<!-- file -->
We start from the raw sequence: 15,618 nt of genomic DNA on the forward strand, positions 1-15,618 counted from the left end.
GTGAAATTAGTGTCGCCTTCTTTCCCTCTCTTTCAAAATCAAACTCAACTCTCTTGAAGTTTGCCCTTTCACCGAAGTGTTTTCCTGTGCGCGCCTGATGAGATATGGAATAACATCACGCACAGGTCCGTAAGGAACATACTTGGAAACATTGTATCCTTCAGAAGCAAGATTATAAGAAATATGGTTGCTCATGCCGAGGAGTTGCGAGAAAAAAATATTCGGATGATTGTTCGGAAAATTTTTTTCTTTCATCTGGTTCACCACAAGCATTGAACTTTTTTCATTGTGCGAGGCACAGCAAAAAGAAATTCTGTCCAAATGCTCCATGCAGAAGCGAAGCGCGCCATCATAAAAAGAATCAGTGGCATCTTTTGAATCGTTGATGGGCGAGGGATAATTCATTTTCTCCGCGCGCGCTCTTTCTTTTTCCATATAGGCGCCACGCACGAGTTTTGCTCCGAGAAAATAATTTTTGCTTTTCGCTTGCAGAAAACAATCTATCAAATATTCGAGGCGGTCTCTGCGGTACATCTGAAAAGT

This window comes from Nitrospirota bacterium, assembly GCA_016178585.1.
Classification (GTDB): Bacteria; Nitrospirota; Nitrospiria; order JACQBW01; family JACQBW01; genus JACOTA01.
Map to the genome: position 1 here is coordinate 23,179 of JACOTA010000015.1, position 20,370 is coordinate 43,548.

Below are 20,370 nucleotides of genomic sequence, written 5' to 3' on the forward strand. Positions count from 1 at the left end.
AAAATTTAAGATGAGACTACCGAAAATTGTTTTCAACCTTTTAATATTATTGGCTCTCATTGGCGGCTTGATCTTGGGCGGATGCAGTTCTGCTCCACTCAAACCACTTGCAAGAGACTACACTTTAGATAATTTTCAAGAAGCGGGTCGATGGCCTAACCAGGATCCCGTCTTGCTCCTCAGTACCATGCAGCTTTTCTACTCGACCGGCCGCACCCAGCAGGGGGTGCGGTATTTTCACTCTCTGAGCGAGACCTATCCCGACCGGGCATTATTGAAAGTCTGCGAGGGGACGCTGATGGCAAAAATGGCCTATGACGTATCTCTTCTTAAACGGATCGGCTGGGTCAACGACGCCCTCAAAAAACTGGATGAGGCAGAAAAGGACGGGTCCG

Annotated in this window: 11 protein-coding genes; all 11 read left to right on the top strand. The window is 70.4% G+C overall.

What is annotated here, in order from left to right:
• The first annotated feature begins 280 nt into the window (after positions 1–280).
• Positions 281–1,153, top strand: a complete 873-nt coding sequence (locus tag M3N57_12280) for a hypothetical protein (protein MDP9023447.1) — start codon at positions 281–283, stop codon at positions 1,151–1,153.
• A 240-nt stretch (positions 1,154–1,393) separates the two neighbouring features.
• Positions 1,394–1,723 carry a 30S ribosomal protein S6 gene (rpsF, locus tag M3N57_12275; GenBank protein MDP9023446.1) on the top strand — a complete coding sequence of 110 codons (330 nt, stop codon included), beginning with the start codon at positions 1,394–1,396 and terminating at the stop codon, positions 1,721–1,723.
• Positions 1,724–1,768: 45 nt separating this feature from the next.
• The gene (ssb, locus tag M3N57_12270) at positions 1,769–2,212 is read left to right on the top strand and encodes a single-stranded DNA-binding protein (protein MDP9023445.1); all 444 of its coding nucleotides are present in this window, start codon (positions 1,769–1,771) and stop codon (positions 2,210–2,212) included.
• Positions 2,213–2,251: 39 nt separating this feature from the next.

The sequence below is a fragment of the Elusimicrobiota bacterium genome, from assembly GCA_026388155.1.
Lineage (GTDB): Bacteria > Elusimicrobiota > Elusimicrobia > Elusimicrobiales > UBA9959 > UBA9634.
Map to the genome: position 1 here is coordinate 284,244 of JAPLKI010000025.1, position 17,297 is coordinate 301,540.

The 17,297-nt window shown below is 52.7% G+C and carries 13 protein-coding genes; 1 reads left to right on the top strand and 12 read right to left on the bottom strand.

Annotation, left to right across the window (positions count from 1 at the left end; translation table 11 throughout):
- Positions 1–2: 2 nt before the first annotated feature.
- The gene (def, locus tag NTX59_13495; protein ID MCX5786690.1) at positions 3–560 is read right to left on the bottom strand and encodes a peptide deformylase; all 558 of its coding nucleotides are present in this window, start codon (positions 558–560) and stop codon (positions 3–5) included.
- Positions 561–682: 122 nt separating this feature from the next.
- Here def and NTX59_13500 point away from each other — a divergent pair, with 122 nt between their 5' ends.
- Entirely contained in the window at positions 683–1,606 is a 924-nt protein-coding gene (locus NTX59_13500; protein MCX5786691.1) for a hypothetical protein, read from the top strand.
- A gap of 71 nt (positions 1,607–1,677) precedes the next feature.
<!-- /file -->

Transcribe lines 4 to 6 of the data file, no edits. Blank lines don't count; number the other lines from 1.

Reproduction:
Classification (GTDB): Bacteria; Nitrospirota; Nitrospiria; order JACQBW01; family JACQBW01; genus JACOTA01.
Map to the genome: position 1 here is coordinate 23,179 of JACOTA010000015.1, position 20,370 is coordinate 43,548.

Below are 20,370 nucleotides of genomic sequence, written 5' to 3' on the forward strand. Positions count from 1 at the left end.